Consent to be governed, No. 4
When pro-HOA supporters are pushed to justify the conditions of living in an HOA they usually end up with: “you agreed to the contract,” “if you don’t like it move out,” or “remaining in the HOA means acceptance to be governed.” Here I will show that these defenses lack merit.
First, the application of contract law to the CC&Rs agreement reveals the many invalid aspects of the CC&Rs as a bona fide contract. It is obvious from a simple review of contract law. Yet, courts have held that the CC&Rs are a contract or are to be interpreted as a contract, and have even analyzed the meanings of CC&Rs in the same manner as a contract. But, the courts do not question the validity of the CC&RS contract with respect to contract law. The courts resort to equitable servitudes law, which simply requires the acceptance of a deed in order to bind the home buyer to the CC&Rs sight unseen.
This apples and oranges approach doesn’t make sense, does it? Unless, of course, the motivation is to coerce acceptance of the HOA legal scheme by violating the Constitution’s requirement for “the equal protection of the laws” for all citizens. A common sense approach for a just and fair contract says that this is all wrong; that applying servitudes law to coerce private government acceptance makes a mockery of the Constitution.
Second, for illustrative purposes, let us look at current events in regard to Obamacare, where the people are discovering what was said in support of Obamacare is turning out to be not so true. That certain claims were misrepresentations and half-truths, which were obviously made to induce acceptance of Obamacare. However noble the ends of Obamacare the means to achieve it are deplorable. However noble the ends served by the bill that Arizona Representative Michelle Ugenti may have believed the deliberate violation of the Arizona Constitution was not an acceptable means.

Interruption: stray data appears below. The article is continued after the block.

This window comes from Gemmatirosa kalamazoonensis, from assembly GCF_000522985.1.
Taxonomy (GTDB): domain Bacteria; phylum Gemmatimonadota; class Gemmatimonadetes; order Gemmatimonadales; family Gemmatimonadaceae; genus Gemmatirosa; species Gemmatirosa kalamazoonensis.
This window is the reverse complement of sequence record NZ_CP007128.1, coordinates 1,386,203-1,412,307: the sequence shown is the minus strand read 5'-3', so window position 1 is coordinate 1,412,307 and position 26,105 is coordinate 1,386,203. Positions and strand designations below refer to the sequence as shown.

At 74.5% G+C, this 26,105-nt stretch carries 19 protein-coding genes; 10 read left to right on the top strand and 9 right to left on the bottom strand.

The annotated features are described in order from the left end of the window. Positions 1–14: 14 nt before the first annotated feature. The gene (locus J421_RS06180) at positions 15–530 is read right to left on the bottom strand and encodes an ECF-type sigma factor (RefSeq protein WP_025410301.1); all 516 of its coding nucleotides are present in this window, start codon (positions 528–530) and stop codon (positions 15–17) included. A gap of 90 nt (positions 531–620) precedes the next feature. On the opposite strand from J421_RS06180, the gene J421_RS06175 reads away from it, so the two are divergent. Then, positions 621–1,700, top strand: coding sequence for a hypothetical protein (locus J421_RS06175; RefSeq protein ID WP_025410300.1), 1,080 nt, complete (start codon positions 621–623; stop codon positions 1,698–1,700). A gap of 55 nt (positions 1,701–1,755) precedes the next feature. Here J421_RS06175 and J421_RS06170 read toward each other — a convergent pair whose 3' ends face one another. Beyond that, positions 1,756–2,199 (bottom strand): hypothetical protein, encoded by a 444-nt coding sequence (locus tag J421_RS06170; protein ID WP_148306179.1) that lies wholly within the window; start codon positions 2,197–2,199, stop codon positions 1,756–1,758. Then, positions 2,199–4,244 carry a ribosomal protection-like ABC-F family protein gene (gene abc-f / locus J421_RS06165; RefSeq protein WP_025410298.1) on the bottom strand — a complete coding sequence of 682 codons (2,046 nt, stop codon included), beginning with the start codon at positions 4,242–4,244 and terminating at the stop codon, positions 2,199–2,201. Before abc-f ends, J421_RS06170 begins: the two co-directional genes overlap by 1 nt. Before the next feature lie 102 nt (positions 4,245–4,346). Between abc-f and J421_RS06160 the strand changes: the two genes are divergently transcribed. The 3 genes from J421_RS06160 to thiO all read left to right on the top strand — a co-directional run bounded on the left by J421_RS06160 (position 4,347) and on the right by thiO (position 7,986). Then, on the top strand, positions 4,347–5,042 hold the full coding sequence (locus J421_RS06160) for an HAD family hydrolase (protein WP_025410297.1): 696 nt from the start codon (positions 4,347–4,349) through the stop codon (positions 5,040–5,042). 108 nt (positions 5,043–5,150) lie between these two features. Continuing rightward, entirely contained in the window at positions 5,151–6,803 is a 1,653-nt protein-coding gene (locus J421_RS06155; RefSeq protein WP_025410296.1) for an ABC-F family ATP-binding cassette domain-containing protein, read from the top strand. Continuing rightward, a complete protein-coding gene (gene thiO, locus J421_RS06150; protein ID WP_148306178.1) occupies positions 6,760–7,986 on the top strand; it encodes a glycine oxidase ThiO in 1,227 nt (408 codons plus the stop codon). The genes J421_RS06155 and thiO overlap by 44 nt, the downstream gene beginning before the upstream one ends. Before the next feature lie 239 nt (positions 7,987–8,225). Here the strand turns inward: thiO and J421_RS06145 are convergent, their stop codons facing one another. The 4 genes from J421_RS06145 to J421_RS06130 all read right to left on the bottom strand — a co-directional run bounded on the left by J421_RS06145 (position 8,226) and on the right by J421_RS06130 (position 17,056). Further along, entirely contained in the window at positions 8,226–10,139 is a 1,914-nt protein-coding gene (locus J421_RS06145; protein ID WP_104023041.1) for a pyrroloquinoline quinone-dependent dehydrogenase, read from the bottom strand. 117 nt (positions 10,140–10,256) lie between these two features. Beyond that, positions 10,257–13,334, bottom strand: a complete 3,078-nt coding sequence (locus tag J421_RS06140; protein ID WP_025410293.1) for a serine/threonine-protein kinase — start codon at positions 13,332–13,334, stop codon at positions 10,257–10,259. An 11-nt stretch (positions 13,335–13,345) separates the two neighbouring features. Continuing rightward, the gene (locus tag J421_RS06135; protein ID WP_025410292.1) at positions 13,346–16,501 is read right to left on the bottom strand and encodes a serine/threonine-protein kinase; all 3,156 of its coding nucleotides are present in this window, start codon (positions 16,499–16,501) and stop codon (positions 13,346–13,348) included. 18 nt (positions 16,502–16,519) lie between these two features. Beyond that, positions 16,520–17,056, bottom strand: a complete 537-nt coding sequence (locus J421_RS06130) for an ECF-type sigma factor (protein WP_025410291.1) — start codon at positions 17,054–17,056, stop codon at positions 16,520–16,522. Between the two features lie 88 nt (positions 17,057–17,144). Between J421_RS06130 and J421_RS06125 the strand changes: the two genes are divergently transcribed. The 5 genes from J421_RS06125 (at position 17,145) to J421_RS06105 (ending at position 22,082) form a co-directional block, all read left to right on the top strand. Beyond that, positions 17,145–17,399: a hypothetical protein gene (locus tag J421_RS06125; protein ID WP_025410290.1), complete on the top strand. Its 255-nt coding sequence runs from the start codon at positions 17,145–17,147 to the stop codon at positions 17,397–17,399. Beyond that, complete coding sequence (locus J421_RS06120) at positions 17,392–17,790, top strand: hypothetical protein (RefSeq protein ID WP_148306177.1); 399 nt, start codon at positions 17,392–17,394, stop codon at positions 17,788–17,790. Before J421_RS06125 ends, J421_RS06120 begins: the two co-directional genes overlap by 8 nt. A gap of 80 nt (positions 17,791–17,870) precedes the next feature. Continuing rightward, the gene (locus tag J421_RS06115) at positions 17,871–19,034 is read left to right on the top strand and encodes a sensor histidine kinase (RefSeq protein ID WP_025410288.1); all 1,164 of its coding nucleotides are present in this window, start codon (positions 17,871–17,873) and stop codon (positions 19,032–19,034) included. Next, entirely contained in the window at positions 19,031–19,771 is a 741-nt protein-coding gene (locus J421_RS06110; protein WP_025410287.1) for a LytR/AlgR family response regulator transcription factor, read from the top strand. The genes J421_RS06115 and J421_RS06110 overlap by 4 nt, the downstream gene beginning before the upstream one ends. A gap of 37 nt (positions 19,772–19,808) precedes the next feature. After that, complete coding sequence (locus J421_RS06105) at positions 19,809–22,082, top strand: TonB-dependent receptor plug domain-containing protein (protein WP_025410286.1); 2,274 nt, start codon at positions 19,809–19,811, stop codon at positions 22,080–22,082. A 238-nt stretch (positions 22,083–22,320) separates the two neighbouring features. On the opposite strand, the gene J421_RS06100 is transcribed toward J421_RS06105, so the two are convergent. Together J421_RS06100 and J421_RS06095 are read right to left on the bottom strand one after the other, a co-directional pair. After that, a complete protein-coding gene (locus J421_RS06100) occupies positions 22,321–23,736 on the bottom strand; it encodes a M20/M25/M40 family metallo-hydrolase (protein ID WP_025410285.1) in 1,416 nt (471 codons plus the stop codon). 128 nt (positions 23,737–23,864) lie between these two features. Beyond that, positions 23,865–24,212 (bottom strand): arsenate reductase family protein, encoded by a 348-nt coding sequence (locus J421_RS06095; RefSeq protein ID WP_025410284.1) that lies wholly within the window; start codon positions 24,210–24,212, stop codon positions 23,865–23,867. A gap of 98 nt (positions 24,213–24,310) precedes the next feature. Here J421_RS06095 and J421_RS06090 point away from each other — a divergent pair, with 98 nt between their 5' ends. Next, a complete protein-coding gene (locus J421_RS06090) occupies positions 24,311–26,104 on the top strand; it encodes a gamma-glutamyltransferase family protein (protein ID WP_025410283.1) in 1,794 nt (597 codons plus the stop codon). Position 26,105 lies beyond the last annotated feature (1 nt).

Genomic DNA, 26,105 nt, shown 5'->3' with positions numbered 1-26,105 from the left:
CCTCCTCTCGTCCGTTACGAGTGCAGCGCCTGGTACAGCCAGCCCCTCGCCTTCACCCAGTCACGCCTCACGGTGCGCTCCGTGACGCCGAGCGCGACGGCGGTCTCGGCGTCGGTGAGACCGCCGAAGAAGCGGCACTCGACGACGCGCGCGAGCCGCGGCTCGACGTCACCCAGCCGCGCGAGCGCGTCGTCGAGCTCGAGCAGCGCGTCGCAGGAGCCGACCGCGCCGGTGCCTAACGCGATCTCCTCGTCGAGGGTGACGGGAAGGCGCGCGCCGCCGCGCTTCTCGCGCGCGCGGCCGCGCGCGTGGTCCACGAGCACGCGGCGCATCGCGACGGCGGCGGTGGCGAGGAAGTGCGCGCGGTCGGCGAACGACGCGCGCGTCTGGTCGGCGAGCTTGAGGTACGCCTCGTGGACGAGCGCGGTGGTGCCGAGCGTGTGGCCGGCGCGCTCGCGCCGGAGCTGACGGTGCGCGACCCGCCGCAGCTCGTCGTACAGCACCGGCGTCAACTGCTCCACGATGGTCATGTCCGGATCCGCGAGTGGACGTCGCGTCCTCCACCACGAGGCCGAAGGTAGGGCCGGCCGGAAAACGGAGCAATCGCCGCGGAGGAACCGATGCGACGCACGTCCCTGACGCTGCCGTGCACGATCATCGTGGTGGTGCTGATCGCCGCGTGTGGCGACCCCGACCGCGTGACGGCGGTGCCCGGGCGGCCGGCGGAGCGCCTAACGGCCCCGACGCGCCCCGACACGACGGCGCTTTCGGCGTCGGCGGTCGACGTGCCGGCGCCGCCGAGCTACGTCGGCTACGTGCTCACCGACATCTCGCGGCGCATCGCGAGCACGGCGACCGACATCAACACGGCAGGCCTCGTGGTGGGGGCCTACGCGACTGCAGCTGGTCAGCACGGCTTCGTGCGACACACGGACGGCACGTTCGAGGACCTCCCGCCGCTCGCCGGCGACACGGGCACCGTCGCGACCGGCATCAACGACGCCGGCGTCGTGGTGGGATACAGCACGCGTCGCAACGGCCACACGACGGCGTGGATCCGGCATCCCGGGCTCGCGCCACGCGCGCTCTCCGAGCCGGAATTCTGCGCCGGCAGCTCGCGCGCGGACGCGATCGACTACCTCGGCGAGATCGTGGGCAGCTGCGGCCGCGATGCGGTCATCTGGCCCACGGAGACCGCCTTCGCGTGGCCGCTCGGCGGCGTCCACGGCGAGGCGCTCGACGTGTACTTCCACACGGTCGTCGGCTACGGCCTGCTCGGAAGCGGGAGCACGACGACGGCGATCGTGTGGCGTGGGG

This is the same scenario that was played out in the mass merchandising of HOAs by the stakeholders, including state legislatures. This scenario holds that the beneficial ends served by HOAs justify the false and misleading means to obtain acceptance. A society that accepts such conduct is dysfunctional and does not build a better community, but destroys it. Think about it!
If indeed HOAs are the next best thing to Mom’s apple pie, wouldn’t it be sensible for the proponents of HOAs to put the matter to a test. Where is the full disclosure, as contained in the “Truth in HOAs Disclosure,”[i] of material facts for example, regarding HOA regimes? If there is true consent by home buyers, why is CAI afraid to conduct this poll or state legislatures to draft legislation that requires such a disclosure? Common sense tells us that this is the just and ethical thing to do, unless there is something to hide.
Third, rather than proceed as suggested above, the faithful HOA defenders have resorted to the mantras (I use this term to indicate unsupported and irrational dogmatic statements) such as “move out” and “HOAs are not for everybody.” The argument that remaining in the HOA amounts to consent to be governed is without merit.[ii] Aside from the ethical questions presented by this argument, it ignores the charges of fraud and misrepresentation to induce home buyers to accept the HOA agreement. It ignores the failure to pass judicial scrutiny[iii] for the waiver or surrender of constitutional rights. In other words, the HOA comes with unclean hands, which greatly weakens the legitimacy of its position to demand consent and that to remain in the HOA is full consent to all that the HOA does.